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When Net News Is No News 12 September 2001 Edition
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Million $ Ideas
At last, the contents of Aardvark's "million-dollar ideas" notebook are revealed for all to see!
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At around 1 am this morning I woke from a deep sleep to images of a blaze in one of the twin towers of New York's World Trade Center.

Live footage of the fire was being transmitted via satellite directly to my TV set -- and as I watched, a twin-engined passenger jet slammed into the other tower causing a massive explosion.

It was hard to believe -- and in fact the BBC announcer didn't even notice the approach of the aircraft, simply remarking on the large ball of flame.

This is the power of modern TV -- you get to see things "live" and within milli-seconds of them actually happening.

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Of course the first thing I did was jump on the Net and race off to CNN to see what had already been published on this breaking story.

Unfortunately, the Net once again failed to deliver its promise.

Neither CNN, Yahoo's news section, FoxNews nor ABCNews were accessible -- all obviously overloaded by the tsunami of websurfers all with the same idea as me.

And herein lies the problem with the Internet -- the more people using it, the slower it goes.

TV and radio are still the perfect vehicles for handling such things -- not necessarily because video is better than text or still images -- but simply because the reliability and availability of the signal is not affected by the number of viewers.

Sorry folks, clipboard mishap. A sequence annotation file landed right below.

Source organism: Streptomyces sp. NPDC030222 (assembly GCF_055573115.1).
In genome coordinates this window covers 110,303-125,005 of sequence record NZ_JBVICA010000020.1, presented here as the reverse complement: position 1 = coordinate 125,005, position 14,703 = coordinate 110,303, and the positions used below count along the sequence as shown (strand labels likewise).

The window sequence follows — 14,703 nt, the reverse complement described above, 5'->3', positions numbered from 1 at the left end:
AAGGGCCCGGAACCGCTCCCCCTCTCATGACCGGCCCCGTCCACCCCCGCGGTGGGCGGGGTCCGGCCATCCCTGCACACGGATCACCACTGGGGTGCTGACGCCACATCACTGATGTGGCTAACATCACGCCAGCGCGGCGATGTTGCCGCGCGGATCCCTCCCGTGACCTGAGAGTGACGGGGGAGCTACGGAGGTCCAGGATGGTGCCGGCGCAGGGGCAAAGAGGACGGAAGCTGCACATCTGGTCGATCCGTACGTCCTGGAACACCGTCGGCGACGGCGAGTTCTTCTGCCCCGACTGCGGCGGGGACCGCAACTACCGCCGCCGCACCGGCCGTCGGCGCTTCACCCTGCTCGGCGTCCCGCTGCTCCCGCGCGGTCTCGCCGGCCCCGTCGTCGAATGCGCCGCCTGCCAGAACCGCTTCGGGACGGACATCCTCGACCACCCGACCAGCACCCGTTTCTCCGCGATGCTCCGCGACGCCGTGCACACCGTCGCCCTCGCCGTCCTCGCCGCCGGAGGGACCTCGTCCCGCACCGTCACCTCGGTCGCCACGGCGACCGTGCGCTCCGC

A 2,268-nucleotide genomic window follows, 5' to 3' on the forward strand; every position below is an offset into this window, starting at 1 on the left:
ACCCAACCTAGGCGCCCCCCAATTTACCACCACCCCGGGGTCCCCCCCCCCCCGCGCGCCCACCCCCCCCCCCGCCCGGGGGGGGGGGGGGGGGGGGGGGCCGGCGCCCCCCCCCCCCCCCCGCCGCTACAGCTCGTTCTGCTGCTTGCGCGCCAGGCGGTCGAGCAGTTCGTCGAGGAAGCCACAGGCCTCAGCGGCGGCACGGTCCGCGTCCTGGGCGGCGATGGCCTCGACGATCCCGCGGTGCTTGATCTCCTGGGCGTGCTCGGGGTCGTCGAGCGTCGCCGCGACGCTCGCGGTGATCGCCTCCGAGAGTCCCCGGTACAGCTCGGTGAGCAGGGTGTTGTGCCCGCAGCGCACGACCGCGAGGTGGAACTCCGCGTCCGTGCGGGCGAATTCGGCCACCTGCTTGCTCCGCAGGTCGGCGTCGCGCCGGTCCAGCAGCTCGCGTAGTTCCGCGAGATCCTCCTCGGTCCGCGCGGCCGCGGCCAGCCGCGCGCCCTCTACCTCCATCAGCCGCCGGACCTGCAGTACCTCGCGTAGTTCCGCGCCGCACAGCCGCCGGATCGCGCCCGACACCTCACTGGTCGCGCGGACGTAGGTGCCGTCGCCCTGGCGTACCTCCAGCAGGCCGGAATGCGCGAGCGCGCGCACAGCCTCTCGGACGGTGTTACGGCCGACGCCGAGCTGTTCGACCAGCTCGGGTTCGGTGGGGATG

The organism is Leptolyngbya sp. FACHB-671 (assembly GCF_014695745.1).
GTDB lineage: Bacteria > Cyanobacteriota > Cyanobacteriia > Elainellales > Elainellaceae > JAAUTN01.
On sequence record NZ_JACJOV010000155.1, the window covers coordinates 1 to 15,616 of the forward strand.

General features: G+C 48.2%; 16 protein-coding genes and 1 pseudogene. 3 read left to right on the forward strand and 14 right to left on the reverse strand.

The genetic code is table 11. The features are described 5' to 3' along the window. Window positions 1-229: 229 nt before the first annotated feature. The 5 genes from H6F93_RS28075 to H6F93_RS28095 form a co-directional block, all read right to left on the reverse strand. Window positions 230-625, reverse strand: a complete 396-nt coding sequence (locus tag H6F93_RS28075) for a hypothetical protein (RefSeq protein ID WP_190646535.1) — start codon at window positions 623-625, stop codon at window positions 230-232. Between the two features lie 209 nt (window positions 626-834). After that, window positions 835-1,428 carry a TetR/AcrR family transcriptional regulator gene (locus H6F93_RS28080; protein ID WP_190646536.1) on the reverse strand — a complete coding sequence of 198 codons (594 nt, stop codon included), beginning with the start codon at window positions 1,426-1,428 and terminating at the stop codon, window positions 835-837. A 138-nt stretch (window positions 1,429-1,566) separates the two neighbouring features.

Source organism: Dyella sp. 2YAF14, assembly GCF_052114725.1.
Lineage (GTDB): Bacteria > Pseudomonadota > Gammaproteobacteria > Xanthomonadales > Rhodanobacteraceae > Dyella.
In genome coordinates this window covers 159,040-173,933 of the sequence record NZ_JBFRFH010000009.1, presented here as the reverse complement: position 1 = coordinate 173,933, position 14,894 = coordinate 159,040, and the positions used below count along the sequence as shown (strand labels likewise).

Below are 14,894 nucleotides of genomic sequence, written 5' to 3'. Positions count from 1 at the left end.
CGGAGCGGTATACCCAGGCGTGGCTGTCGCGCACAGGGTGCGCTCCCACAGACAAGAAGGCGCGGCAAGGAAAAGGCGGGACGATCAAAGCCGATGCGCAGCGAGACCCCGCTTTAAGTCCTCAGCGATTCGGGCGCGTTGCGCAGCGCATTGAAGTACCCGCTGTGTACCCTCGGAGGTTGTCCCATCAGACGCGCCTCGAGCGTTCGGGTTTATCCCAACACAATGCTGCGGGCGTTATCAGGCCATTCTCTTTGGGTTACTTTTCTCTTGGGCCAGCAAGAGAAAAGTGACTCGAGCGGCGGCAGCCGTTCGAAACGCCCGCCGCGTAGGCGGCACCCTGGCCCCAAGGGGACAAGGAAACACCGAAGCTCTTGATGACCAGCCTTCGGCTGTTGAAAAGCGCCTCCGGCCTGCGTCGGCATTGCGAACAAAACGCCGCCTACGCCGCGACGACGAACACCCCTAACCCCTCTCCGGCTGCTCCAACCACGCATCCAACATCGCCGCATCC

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    Some people have said that a lack of widely available broadband access is responsible for the slow uptake of streaming video on the Net -- but it could also be argued that the ready availability of such access probably accounted for some of the congestion experienced last night.

    How are we going to get around the fact that the Net is so very vulnerable to failure under high-traffic conditions such as breaking news or denial-of-service attacks?

    It's annoyingly paradoxical that the Net works best when you need it the least and works worst when everyone needs it at once.

    Of course the Net has not been totally worthless in the face of these earth-shattering attacks.

    United Airlines who lost two aircraft to hijackers in the attacks, used their website to post an informational message for those affected. While it's possible that American Airlines, who also lost two planes, might have done the same, their site suffered a melt-down and was inaccessible so I couldn't tell.

    However, one thing you can be sure of is that the newsgroups, bulletin boards, chat-rooms and discussion forums on the Net will be filled with comments, arguments, and accusations relating to the day's events.

    Because -- what the Net does best is allow the individual to have their say and express their opinion. In this area, neither TV, nor print, nor radio can come close to the strength of the Internet.

    Microsoft Flight Simulator -- The Terrorist's Secret Weapon?
    Just how did these groups of terrorists manage to fly their hijacked passenger jets into the chosen targets?

    What pilot would willingly fly their plane, and all its passengers, directly at a building in the full knowledge that a huge loss of life (including their own) would result?

    The answer is likely that no pilot would do this -- even if a gun were held to their head.

    But think on this: Once a modern passenger jet is in the air, flying them is fairly easy and a few hours on Microsoft's Flight Simulator program would likely give a terrorist all the skills they need to point a plain at a target and fly it right in.

    Perhaps the pilots were "disposed of" once the targets were in sight and the terrorists flew the planes themselves for the final segment of their mission.

    Does this mean that Microsoft's Flight Simulator program is now a threat to public and the national safety of the USA?

    Will it be outlawed as a potential terrorist weapon?

    Don't laugh -- stranger things have happened.

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